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Old 02-20-2011, 10:22 AM
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Ken,

Wow, thanks for that detailed reply. My straight edge is a pinnacle that I paid $40 for just for this very thing. It is really true...

I will make sure that it is "one" business card, I have always heard two cards, so that is why I said that. I plan on putting it in "the bass clamp" today and tweaking the set up, TP wire, etc... seeing how that feels. Thanks for the pointers.

On our northern excursion, my wife has family in Conn., I plan on hitting all of the major shops on the way there or back. We are celebrating our 10th anniversary this year so we are going to take a couple of weeks and visit her family, and I get to see some areas that I haven't seen since I was very small. I have been to NY plenty of times, that's where my Dad was from, but I haven't been to NE much. We are going to plan the itinerary around the shops and "Diners, Drive-In's, and Dives". Should be a lot of fun!

Best,
Brian
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Old 02-21-2011, 04:06 AM
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This is a good thread - better than most discussion I've seen on the subject. But still, I feel obligated to note that there's still (like always) a lot of grey area and overlap on the issues of actual string tension, perceived string tension, string length (fingering/interval lengths), and instrument response ("tightness", "looseness"). Obviously all of these contribute to how easily an instrument plays, but they're radically different issues that may or may not influence one another or even have anything to do with a particular bass and whatever playability issues it might have.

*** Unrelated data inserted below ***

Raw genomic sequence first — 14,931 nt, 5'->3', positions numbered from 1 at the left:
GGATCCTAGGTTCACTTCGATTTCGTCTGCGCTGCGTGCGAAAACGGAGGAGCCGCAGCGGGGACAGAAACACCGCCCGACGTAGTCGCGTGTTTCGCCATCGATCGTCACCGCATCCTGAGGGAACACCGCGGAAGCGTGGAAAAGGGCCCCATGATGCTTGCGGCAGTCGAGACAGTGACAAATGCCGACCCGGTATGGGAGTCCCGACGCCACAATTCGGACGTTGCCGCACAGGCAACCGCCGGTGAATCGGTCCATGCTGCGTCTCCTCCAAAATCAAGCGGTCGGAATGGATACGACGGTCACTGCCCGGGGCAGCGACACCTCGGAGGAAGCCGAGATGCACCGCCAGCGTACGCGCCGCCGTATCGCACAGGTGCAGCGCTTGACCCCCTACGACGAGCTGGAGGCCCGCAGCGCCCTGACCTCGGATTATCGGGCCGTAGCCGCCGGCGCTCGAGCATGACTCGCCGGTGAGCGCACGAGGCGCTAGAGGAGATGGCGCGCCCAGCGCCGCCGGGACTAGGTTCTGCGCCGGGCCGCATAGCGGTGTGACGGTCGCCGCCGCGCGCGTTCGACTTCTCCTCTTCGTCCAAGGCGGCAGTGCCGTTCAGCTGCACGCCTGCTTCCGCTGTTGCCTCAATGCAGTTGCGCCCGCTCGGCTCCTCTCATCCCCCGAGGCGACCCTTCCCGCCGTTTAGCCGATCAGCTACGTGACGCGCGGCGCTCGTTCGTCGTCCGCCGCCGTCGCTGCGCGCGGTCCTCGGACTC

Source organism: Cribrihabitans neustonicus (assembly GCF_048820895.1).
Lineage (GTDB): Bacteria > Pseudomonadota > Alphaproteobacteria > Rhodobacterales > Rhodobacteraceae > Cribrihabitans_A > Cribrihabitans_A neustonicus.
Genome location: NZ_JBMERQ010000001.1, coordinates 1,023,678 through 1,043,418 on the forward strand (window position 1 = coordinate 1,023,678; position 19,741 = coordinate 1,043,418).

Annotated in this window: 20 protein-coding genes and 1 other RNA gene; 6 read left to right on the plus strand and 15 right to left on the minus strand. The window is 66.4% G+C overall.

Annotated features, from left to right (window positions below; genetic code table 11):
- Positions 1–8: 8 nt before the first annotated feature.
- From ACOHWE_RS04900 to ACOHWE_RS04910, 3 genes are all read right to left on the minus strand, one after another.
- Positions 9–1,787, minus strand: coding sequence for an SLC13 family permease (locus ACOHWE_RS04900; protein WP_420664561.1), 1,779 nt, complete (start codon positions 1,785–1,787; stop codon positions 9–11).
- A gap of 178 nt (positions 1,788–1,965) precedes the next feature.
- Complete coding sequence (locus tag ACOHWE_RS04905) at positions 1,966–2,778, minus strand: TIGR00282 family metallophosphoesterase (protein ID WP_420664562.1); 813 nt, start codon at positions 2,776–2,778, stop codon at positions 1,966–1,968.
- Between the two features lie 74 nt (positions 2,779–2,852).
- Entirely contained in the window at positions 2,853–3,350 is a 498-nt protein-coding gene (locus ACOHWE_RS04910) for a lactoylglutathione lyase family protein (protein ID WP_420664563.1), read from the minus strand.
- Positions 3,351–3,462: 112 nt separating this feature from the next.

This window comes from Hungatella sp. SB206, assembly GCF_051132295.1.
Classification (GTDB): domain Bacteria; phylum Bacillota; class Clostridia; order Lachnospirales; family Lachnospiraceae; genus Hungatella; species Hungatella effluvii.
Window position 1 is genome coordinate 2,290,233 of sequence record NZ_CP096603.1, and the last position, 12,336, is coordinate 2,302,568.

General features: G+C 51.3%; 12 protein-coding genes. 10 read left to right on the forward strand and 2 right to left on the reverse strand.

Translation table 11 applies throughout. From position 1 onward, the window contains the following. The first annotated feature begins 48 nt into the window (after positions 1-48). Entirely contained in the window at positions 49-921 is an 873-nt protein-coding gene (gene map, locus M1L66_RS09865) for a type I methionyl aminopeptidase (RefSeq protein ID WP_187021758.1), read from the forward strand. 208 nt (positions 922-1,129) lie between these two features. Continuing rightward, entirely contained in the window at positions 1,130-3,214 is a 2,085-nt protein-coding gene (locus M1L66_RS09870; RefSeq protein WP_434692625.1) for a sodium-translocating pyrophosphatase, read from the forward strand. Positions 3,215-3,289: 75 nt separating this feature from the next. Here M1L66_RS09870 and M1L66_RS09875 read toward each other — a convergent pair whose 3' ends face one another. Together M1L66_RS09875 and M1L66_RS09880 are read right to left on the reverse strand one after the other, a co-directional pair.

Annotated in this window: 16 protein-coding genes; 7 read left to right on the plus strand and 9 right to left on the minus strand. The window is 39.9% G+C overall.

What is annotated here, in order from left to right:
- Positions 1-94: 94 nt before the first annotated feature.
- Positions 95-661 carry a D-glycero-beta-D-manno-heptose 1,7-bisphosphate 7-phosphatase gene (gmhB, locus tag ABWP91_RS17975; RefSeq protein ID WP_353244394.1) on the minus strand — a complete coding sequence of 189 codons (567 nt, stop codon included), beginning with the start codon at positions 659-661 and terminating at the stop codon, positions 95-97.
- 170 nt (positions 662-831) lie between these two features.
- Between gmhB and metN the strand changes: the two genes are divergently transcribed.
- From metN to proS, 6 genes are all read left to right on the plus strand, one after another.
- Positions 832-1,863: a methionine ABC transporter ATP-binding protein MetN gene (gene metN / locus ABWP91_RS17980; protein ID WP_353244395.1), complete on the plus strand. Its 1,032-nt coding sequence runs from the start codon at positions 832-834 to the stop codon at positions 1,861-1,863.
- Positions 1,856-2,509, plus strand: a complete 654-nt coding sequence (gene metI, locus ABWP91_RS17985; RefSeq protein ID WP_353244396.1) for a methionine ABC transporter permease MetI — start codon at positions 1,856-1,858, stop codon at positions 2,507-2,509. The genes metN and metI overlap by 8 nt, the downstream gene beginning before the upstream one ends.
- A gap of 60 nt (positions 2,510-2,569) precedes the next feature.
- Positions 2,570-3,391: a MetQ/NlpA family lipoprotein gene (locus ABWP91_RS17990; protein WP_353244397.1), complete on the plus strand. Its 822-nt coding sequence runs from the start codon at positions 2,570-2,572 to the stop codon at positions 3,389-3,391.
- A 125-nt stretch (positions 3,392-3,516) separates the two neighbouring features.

I think we could add to the quality info here by trying to separate some of these different aspects of "playability" and clarify them - or maybe give them their own threads - if for no other reason than to not perpetuate some of the common fallacies that so often seem to involve the issue of "string tension".

Quote:
Originally Posted by Ken Smith View Post
Excess Camber is the biggest problem with string tension that I see. Pressing down the notes further to reach the fingerboard is no fun than if the board was mostly flat. I prefer a flat board, let the strings pull the neck a little, the camber/board leveled if not as perfect as desired and then raise the bridge height if you need more clearance to the board, not scoop the fingerboard.